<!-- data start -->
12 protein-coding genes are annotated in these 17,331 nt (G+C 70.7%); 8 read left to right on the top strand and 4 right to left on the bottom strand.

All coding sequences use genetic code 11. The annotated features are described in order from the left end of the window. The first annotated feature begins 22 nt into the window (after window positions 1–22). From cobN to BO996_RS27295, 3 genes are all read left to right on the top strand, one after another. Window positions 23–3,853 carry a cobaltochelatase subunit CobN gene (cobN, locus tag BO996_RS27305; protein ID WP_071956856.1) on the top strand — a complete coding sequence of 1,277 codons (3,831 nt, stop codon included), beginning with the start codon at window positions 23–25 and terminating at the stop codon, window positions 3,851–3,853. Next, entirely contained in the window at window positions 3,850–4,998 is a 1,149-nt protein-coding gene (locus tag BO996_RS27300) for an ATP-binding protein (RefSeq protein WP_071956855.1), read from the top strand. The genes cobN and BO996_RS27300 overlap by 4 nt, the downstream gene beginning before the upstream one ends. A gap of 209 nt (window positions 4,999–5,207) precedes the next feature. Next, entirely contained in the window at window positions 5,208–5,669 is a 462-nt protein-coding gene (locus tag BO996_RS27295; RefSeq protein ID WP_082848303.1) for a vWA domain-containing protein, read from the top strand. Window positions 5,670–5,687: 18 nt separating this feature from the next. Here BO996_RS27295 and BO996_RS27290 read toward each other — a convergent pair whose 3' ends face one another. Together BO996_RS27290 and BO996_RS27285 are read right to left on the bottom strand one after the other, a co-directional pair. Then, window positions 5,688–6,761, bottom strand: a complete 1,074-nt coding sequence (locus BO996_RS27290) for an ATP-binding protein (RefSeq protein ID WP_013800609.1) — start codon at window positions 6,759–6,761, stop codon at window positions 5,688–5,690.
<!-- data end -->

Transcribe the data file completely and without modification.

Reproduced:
12 protein-coding genes are annotated in these 17,331 nt (G+C 70.7%); 8 read left to right on the top strand and 4 right to left on the bottom strand.

All coding sequences use genetic code 11. The annotated features are described in order from the left end of the window. The first annotated feature begins 22 nt into the window (after window positions 1–22). From cobN to BO996_RS27295, 3 genes are all read left to right on the top strand, one after another. Window positions 23–3,853 carry a cobaltochelatase subunit CobN gene (cobN, locus tag BO996_RS27305; protein ID WP_071956856.1) on the top strand — a complete coding sequence of 1,277 codons (3,831 nt, stop codon included), beginning with the start codon at window positions 23–25 and terminating at the stop codon, window positions 3,851–3,853. Next, entirely contained in the window at window positions 3,850–4,998 is a 1,149-nt protein-coding gene (locus tag BO996_RS27300) for an ATP-binding protein (RefSeq protein WP_071956855.1), read from the top strand. The genes cobN and BO996_RS27300 overlap by 4 nt, the downstream gene beginning before the upstream one ends. A gap of 209 nt (window positions 4,999–5,207) precedes the next feature. Next, entirely contained in the window at window positions 5,208–5,669 is a 462-nt protein-coding gene (locus tag BO996_RS27295; RefSeq protein ID WP_082848303.1) for a vWA domain-containing protein, read from the top strand. Window positions 5,670–5,687: 18 nt separating this feature from the next. Here BO996_RS27295 and BO996_RS27290 read toward each other — a convergent pair whose 3' ends face one another. Together BO996_RS27290 and BO996_RS27285 are read right to left on the bottom strand one after the other, a co-directional pair. Then, window positions 5,688–6,761, bottom strand: a complete 1,074-nt coding sequence (locus BO996_RS27290) for an ATP-binding protein (RefSeq protein ID WP_013800609.1) — start codon at window positions 6,759–6,761, stop codon at window positions 5,688–5,690.